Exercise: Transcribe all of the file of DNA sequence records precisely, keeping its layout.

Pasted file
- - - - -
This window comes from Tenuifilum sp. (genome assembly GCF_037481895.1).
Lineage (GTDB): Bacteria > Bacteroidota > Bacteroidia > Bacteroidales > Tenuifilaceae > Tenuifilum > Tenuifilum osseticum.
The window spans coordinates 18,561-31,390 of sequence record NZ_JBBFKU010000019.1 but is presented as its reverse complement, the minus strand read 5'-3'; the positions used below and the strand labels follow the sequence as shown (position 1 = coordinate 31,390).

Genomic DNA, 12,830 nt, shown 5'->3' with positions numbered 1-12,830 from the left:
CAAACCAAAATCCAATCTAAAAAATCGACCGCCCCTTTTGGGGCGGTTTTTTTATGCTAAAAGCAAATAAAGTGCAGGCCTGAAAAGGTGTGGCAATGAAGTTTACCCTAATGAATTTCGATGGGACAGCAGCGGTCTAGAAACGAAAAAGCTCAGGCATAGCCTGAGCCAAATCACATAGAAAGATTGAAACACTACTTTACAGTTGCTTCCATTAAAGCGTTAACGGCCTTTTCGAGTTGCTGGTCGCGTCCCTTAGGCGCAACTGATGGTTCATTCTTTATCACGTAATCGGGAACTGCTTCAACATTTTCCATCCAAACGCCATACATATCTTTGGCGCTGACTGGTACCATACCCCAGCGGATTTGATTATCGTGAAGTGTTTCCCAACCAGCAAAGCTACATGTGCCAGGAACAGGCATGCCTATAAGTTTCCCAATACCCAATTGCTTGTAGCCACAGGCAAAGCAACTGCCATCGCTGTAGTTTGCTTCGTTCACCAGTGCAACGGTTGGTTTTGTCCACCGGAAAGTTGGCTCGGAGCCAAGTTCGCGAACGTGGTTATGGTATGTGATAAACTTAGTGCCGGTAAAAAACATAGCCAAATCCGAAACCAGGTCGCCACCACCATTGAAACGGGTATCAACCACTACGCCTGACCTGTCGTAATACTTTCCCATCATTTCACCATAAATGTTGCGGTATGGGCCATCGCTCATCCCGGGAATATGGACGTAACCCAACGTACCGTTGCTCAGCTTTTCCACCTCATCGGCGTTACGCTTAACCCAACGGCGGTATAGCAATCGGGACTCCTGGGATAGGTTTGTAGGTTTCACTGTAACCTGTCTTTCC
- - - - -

This window comes from Tenuifilum sp. (genome assembly GCF_037481895.1).
Lineage (GTDB): Bacteria > Bacteroidota > Bacteroidia > Bacteroidales > Tenuifilaceae > Tenuifilum > Tenuifilum osseticum.
The window spans coordinates 18,561-31,390 of sequence record NZ_JBBFKU010000019.1 but is presented as its reverse complement, the minus strand read 5'-3'; the positions used below and the strand labels follow the sequence as shown (position 1 = coordinate 31,390).

Genomic DNA, 12,830 nt, shown 5'->3' with positions numbered 1-12,830 from the left:
CAAACCAAAATCCAATCTAAAAAATCGACCGCCCCTTTTGGGGCGGTTTTTTTATGCTAAAAGCAAATAAAGTGCAGGCCTGAAAAGGTGTGGCAATGAAGTTTACCCTAATGAATTTCGATGGGACAGCAGCGGTCTAGAAACGAAAAAGCTCAGGCATAGCCTGAGCCAAATCACATAGAAAGATTGAAACACTACTTTACAGTTGCTTCCATTAAAGCGTTAACGGCCTTTTCGAGTTGCTGGTCGCGTCCCTTAGGCGCAACTGATGGTTCATTCTTTATCACGTAATCGGGAACTGCTTCAACATTTTCCATCCAAACGCCATACATATCTTTGGCGCTGACTGGTACCATACCCCAGCGGATTTGATTATCGTGAAGTGTTTCCCAACCAGCAAAGCTACATGTGCCAGGAACAGGCATGCCTATAAGTTTCCCAATACCCAATTGCTTGTAGCCACAGGCAAAGCAACTGCCATCGCTGTAGTTTGCTTCGTTCACCAGTGCAACGGTTGGTTTTGTCCACCGGAAAGTTGGCTCGGAGCCAAGTTCGCGAACGTGGTTATGGTATGTGATAAACTTAGTGCCGGTAAAAAACATAGCCAAATCCGAAACCAGGTCGCCACCACCATTGAAACGGGTATCAACCACTACGCCTGACCTGTCGTAATACTTTCCCATCATTTCACCATAAATGTTGCGGTATGGGCCATCGCTCATCCCGGGAATATGGACGTAACCCAACGTACCGTTGCTCAGCTTTTCCACCTCATCGGCGTTACGCTTAACCCAACGGCGGTATAGCAATCGGGACTCCTGGGATAGGTTTGTAGGTTTCACTGTAACCTGTCTTTCC